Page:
Things to do in Brecon Beacons

Popular for nature excursions out of Cardiff, or as a holiday destination in its own right, the Brecon Beacons National Park is packed full of attractions. The dramatic natural scenery is the main drawcard: the spectacular views earned by climbing the many peaks of the Black Mountains will single-handedly justify travel to the region. Pen-y-Fan, the highest peak in southern Wales, is a particular favourite with hikers.

For those interested in exploring underground as well as touching the sky, Brecon Beacons also boasts some impressive caves. The National Showcaves Centre for Wales allows visitors to explore the Dan-yr-Ogof Caves as well as a number of cultural attractions.

Speaking of cultural attractions, the village of Hay-on-Wye is world-famous for being the home of the Hay Festival of Literature and the Arts, and is paradise for book lovers at any time of year. The town of Brecon is also charming and a popular base for travel in the region, as is Llanelli.

Outside of the lovely little villages, the mountainous region is strewn with Iron Age hill forts, Roman roads, Norman castles, and ancient standing stones, providing fascinating sightseeing fodder. One of the most popular ruins is the Carreg Cennen Castle. Also in Brecon Beacons, Tintern Abbey is one of the most popular and atmospheric attractions in Wales.

Dan-yr-Ogof Caves photo

Dan-yr-Ogof Caves

One of many cave systems in Brecon Beacons National Park, the Dan-yr-Ogof Caves are an 11-mile (17km) cave complex located about 15 miles (24km) southwest of Brecon. Only the first…

Dan-yr-Ogof Caves

One of many cave systems in Brecon Beacons National Park, the Dan-yr-Ogof Caves are an 11-mile (17km) cave complex located about 15 miles (24km) southwest of Brecon. Only the first portion is open to the public, including the unmissable Dan yr Ogof Showcave, the Cathedral Showcave, and the Bone Cave. Formed 315 million years ago, the formations include vertical stalactites and stalagmites, and also rare helectites, which grow sideways. The Bone Cave is named for the 42 human skeletons that have so far been discovered in the chamber. Many of the skeletons date back to the Bronze Age, more than 3,000 years ago. The cave now contains some award-winning exhibits on humankind's cave-dwelling history. The National Showcaves Centre for Wales also has a dinosaur park with more than 50 life-size statues; an Iron Age farm with a replica village; a Victorian farm where kids can interact with numerous domestic animals; the Shire Horse Centre; an adventure playground which will delight kids; and replicas of some of the famous stone circles found in Wales.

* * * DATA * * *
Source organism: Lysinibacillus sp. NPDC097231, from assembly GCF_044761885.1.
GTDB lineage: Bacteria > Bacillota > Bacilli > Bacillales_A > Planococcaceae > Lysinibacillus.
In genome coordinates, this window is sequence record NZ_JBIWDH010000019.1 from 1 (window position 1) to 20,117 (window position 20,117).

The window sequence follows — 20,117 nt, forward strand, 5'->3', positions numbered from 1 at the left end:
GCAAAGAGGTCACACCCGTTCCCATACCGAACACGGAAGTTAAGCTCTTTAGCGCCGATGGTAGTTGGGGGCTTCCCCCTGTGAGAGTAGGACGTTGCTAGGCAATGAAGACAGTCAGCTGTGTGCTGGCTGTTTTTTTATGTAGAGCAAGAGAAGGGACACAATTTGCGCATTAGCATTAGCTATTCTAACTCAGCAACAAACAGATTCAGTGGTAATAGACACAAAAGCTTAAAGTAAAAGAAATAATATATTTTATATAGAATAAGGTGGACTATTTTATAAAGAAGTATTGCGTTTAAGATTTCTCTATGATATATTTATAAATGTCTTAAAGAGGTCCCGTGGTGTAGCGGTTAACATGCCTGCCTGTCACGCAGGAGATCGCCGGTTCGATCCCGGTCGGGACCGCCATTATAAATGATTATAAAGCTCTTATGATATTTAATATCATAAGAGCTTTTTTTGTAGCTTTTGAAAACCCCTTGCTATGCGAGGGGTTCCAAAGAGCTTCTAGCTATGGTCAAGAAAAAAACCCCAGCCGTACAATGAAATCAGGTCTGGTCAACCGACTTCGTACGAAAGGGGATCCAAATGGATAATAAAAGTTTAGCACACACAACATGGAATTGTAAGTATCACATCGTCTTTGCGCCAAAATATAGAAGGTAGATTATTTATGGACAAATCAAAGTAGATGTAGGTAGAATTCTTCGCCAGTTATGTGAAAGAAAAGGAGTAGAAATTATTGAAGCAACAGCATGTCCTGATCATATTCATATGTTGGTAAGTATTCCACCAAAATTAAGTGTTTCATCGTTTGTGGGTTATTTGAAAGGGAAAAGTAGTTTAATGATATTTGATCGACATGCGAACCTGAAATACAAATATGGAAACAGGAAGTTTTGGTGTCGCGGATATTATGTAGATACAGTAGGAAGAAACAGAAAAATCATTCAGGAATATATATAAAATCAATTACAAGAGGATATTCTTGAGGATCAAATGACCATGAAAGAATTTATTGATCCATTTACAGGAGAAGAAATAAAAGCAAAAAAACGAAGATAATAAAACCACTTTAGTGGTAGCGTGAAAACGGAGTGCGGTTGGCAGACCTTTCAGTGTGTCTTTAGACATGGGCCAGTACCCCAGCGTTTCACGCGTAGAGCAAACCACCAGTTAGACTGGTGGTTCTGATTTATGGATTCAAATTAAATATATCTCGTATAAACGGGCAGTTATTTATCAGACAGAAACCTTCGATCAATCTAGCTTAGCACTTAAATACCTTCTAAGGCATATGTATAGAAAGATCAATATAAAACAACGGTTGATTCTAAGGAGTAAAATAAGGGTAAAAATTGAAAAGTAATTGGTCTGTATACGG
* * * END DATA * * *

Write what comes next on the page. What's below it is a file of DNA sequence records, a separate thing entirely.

Website www.showcaves.co.uk

Hay-on-Wye photo

Hay-on-Wye

Culture enthusiasts are urged to visit Hay-on-Wye, a charming market-town located within the boundaries of Brecon Beacons National Park. Widely referred to as the 'Town of Books', …

Hay-on-Wye

Culture enthusiasts are urged to visit Hay-on-Wye, a charming market-town located within the boundaries of Brecon Beacons National Park. Widely referred to as the 'Town of Books', Hay-on-Wye is the bibliophile's equivalent of Mecca, featuring more than 30 second-hand bookstores, many of which stock collector's items and hard-to-find rarities. Hay-on-Wye hosts the annual Hay Festival, one of the biggest literary festivals on the planet, drawing crowds in excess of 80,000 people, who come to attend lectures and readings given by some of the world's most eminent writers. The festival is held annually in May or June. Hay-on-Wye offers more than books, though, as the town also boasts lovely architecture, a celebrated collection of quaint pubs and restaurants, the fascinating ruins of two Norman-built castles, and a popular Thursday Market, where all manner of things can be bought, from antiques to hand-made cheeses.

Website www.hay-on-wye.co.uk

Tintern Abbey photo

Tintern Abbey

Famous Tintern Abbey, a monastery established by William the Marshal to give thanks to God after surviving a narrow escape at sea, is one of the most inspiring and enduring tourist…

Tintern Abbey

Famous Tintern Abbey, a monastery established by William the Marshal to give thanks to God after surviving a narrow escape at sea, is one of the most inspiring and enduring tourist sights that Wales has to offer. The abbey, whose first inhabitants were Cistercian monks, dates from the early 13th century and has been well preserved, affording visitors great views of its ruined nave, chancel, tower, cloister, and chapel. The surviving buildings span a 400-year period between 1131 and 1536. Just as beautiful are the grounds around the abbey, which consists of green fields, craggy, moss-strewn hills, and a stone bridge that leads across an inlet from the sea. Gorgeous Tintern Abbey has a long history of inspiring works of art, from paintings by William Turner to poems by William Wordsworth, Lord Tennyson, and even Allen Ginsberg. Located a mere stone's throw from the English border, Tintern Abbey makes a wonderful first stop on a memorable sightseeing tour of Wales.

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